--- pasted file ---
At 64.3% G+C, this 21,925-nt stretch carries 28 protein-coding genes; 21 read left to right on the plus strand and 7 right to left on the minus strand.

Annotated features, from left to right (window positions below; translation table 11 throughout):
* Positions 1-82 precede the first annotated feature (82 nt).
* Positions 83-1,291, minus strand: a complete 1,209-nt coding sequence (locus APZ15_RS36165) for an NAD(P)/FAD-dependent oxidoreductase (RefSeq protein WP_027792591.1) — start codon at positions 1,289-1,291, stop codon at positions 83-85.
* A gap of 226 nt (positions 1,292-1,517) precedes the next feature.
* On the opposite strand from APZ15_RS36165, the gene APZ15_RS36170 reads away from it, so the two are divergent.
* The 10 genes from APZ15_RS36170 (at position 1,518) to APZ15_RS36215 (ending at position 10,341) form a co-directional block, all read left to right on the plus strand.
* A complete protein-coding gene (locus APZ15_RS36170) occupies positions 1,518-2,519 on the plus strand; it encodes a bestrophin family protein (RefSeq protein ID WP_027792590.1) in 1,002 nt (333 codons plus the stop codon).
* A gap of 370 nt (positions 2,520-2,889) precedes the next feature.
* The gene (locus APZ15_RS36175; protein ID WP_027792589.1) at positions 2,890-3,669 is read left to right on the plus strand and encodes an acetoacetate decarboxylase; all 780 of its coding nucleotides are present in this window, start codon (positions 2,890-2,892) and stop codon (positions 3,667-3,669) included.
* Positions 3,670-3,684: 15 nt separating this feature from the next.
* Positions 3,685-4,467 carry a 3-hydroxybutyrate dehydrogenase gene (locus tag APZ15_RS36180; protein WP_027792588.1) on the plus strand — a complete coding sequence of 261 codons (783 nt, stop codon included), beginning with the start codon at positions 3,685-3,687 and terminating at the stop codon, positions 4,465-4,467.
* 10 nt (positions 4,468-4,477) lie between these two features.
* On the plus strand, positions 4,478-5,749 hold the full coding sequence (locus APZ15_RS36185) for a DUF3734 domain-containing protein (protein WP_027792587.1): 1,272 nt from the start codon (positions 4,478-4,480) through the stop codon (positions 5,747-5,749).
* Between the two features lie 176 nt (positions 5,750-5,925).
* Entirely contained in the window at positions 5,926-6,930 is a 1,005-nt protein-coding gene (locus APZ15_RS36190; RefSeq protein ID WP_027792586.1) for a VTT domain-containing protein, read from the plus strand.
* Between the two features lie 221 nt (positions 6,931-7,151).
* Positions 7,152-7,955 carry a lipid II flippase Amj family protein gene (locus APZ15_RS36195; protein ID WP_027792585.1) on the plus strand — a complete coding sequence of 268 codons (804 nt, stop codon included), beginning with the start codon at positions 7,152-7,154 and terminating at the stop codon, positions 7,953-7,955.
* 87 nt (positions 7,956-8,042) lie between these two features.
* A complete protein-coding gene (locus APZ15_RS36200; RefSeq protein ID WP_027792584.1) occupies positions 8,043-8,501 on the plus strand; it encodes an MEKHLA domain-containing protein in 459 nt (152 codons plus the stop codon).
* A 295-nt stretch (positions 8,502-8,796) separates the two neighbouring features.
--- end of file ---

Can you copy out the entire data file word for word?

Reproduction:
At 64.3% G+C, this 21,925-nt stretch carries 28 protein-coding genes; 21 read left to right on the plus strand and 7 right to left on the minus strand.

Annotated features, from left to right (window positions below; translation table 11 throughout):
* Positions 1-82 precede the first annotated feature (82 nt).
* Positions 83-1,291, minus strand: a complete 1,209-nt coding sequence (locus APZ15_RS36165) for an NAD(P)/FAD-dependent oxidoreductase (RefSeq protein WP_027792591.1) — start codon at positions 1,289-1,291, stop codon at positions 83-85.
* A gap of 226 nt (positions 1,292-1,517) precedes the next feature.
* On the opposite strand from APZ15_RS36165, the gene APZ15_RS36170 reads away from it, so the two are divergent.
* The 10 genes from APZ15_RS36170 (at position 1,518) to APZ15_RS36215 (ending at position 10,341) form a co-directional block, all read left to right on the plus strand.
* A complete protein-coding gene (locus APZ15_RS36170) occupies positions 1,518-2,519 on the plus strand; it encodes a bestrophin family protein (RefSeq protein ID WP_027792590.1) in 1,002 nt (333 codons plus the stop codon).
* A gap of 370 nt (positions 2,520-2,889) precedes the next feature.
* The gene (locus APZ15_RS36175; protein ID WP_027792589.1) at positions 2,890-3,669 is read left to right on the plus strand and encodes an acetoacetate decarboxylase; all 780 of its coding nucleotides are present in this window, start codon (positions 2,890-2,892) and stop codon (positions 3,667-3,669) included.
* Positions 3,670-3,684: 15 nt separating this feature from the next.
* Positions 3,685-4,467 carry a 3-hydroxybutyrate dehydrogenase gene (locus tag APZ15_RS36180; protein WP_027792588.1) on the plus strand — a complete coding sequence of 261 codons (783 nt, stop codon included), beginning with the start codon at positions 3,685-3,687 and terminating at the stop codon, positions 4,465-4,467.
* 10 nt (positions 4,468-4,477) lie between these two features.
* On the plus strand, positions 4,478-5,749 hold the full coding sequence (locus APZ15_RS36185) for a DUF3734 domain-containing protein (protein WP_027792587.1): 1,272 nt from the start codon (positions 4,478-4,480) through the stop codon (positions 5,747-5,749).
* Between the two features lie 176 nt (positions 5,750-5,925).
* Entirely contained in the window at positions 5,926-6,930 is a 1,005-nt protein-coding gene (locus APZ15_RS36190; RefSeq protein ID WP_027792586.1) for a VTT domain-containing protein, read from the plus strand.
* Between the two features lie 221 nt (positions 6,931-7,151).
* Positions 7,152-7,955 carry a lipid II flippase Amj family protein gene (locus APZ15_RS36195; protein ID WP_027792585.1) on the plus strand — a complete coding sequence of 268 codons (804 nt, stop codon included), beginning with the start codon at positions 7,152-7,154 and terminating at the stop codon, positions 7,953-7,955.
* 87 nt (positions 7,956-8,042) lie between these two features.
* A complete protein-coding gene (locus APZ15_RS36200; RefSeq protein ID WP_027792584.1) occupies positions 8,043-8,501 on the plus strand; it encodes an MEKHLA domain-containing protein in 459 nt (152 codons plus the stop codon).
* A 295-nt stretch (positions 8,502-8,796) separates the two neighbouring features.